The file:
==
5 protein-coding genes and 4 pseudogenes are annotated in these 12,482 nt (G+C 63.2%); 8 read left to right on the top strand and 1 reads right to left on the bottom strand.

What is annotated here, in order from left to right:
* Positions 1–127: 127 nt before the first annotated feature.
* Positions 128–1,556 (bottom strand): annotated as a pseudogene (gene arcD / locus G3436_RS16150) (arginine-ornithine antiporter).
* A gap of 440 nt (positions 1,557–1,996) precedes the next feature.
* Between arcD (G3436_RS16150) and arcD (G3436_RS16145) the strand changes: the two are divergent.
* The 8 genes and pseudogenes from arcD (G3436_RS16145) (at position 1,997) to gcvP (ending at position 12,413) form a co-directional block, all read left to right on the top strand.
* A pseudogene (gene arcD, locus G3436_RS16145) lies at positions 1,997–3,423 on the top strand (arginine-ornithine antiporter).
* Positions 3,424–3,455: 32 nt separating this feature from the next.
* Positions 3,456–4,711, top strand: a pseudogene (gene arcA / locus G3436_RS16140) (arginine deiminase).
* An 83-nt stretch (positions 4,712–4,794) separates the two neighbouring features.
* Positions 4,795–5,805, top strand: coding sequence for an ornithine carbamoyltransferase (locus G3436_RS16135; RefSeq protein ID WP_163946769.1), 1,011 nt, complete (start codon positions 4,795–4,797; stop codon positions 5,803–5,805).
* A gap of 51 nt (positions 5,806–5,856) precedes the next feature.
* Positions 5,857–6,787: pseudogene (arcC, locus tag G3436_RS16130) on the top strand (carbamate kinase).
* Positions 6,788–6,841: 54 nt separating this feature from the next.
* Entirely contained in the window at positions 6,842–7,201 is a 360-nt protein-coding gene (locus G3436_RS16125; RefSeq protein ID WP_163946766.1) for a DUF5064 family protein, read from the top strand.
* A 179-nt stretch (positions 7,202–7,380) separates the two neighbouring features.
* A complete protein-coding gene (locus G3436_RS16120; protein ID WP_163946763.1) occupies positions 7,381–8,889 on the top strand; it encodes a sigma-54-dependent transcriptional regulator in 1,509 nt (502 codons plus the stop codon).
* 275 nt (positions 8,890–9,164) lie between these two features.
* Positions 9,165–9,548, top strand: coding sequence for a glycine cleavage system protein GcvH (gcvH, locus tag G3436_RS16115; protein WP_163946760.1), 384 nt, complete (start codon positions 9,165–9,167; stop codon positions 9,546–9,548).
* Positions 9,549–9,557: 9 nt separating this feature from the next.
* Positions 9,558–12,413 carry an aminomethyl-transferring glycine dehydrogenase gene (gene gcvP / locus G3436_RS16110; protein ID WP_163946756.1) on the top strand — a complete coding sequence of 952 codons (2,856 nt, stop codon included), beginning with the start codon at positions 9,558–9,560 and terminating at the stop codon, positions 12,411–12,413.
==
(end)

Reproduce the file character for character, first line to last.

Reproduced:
5 protein-coding genes and 4 pseudogenes are annotated in these 12,482 nt (G+C 63.2%); 8 read left to right on the top strand and 1 reads right to left on the bottom strand.

What is annotated here, in order from left to right:
* Positions 1–127: 127 nt before the first annotated feature.
* Positions 128–1,556 (bottom strand): annotated as a pseudogene (gene arcD / locus G3436_RS16150) (arginine-ornithine antiporter).
* A gap of 440 nt (positions 1,557–1,996) precedes the next feature.
* Between arcD (G3436_RS16150) and arcD (G3436_RS16145) the strand changes: the two are divergent.
* The 8 genes and pseudogenes from arcD (G3436_RS16145) (at position 1,997) to gcvP (ending at position 12,413) form a co-directional block, all read left to right on the top strand.
* A pseudogene (gene arcD, locus G3436_RS16145) lies at positions 1,997–3,423 on the top strand (arginine-ornithine antiporter).
* Positions 3,424–3,455: 32 nt separating this feature from the next.
* Positions 3,456–4,711, top strand: a pseudogene (gene arcA / locus G3436_RS16140) (arginine deiminase).
* An 83-nt stretch (positions 4,712–4,794) separates the two neighbouring features.
* Positions 4,795–5,805, top strand: coding sequence for an ornithine carbamoyltransferase (locus G3436_RS16135; RefSeq protein ID WP_163946769.1), 1,011 nt, complete (start codon positions 4,795–4,797; stop codon positions 5,803–5,805).
* A gap of 51 nt (positions 5,806–5,856) precedes the next feature.
* Positions 5,857–6,787: pseudogene (arcC, locus tag G3436_RS16130) on the top strand (carbamate kinase).
* Positions 6,788–6,841: 54 nt separating this feature from the next.
* Entirely contained in the window at positions 6,842–7,201 is a 360-nt protein-coding gene (locus G3436_RS16125; RefSeq protein ID WP_163946766.1) for a DUF5064 family protein, read from the top strand.
* A 179-nt stretch (positions 7,202–7,380) separates the two neighbouring features.
* A complete protein-coding gene (locus G3436_RS16120; protein ID WP_163946763.1) occupies positions 7,381–8,889 on the top strand; it encodes a sigma-54-dependent transcriptional regulator in 1,509 nt (502 codons plus the stop codon).
* 275 nt (positions 8,890–9,164) lie between these two features.
* Positions 9,165–9,548, top strand: coding sequence for a glycine cleavage system protein GcvH (gcvH, locus tag G3436_RS16115; protein WP_163946760.1), 384 nt, complete (start codon positions 9,165–9,167; stop codon positions 9,546–9,548).
* Positions 9,549–9,557: 9 nt separating this feature from the next.
* Positions 9,558–12,413 carry an aminomethyl-transferring glycine dehydrogenase gene (gene gcvP / locus G3436_RS16110; protein ID WP_163946756.1) on the top strand — a complete coding sequence of 952 codons (2,856 nt, stop codon included), beginning with the start codon at positions 9,558–9,560 and terminating at the stop codon, positions 12,411–12,413.